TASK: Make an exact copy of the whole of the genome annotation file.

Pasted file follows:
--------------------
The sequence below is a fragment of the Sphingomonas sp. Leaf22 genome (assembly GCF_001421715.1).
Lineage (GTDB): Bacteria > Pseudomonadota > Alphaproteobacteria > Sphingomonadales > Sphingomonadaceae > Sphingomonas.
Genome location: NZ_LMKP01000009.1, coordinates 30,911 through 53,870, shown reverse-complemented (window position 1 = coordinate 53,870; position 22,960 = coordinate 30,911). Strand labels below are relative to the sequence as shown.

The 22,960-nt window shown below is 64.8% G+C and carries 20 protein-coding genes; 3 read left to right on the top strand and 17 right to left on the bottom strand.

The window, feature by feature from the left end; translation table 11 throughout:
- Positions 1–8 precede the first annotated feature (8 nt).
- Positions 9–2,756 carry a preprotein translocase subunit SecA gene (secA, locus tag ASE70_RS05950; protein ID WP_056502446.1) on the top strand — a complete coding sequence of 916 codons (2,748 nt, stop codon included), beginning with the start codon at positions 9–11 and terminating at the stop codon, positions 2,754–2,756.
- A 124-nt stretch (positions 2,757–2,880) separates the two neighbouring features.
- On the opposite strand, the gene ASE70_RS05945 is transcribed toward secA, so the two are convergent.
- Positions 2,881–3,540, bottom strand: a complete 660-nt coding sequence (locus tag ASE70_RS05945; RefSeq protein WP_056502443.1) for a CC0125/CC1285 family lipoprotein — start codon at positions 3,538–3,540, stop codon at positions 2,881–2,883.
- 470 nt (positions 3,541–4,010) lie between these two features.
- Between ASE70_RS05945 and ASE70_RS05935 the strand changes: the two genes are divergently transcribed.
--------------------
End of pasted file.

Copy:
The sequence below is a fragment of the Sphingomonas sp. Leaf22 genome (assembly GCF_001421715.1).
Lineage (GTDB): Bacteria > Pseudomonadota > Alphaproteobacteria > Sphingomonadales > Sphingomonadaceae > Sphingomonas.
Genome location: NZ_LMKP01000009.1, coordinates 30,911 through 53,870, shown reverse-complemented (window position 1 = coordinate 53,870; position 22,960 = coordinate 30,911). Strand labels below are relative to the sequence as shown.

The 22,960-nt window shown below is 64.8% G+C and carries 20 protein-coding genes; 3 read left to right on the top strand and 17 right to left on the bottom strand.

The window, feature by feature from the left end; translation table 11 throughout:
- Positions 1–8 precede the first annotated feature (8 nt).
- Positions 9–2,756 carry a preprotein translocase subunit SecA gene (secA, locus tag ASE70_RS05950; protein ID WP_056502446.1) on the top strand — a complete coding sequence of 916 codons (2,748 nt, stop codon included), beginning with the start codon at positions 9–11 and terminating at the stop codon, positions 2,754–2,756.
- A 124-nt stretch (positions 2,757–2,880) separates the two neighbouring features.
- On the opposite strand, the gene ASE70_RS05945 is transcribed toward secA, so the two are convergent.
- Positions 2,881–3,540, bottom strand: a complete 660-nt coding sequence (locus tag ASE70_RS05945; RefSeq protein WP_056502443.1) for a CC0125/CC1285 family lipoprotein — start codon at positions 3,538–3,540, stop codon at positions 2,881–2,883.
- 470 nt (positions 3,541–4,010) lie between these two features.
- Between ASE70_RS05945 and ASE70_RS05935 the strand changes: the two genes are divergently transcribed.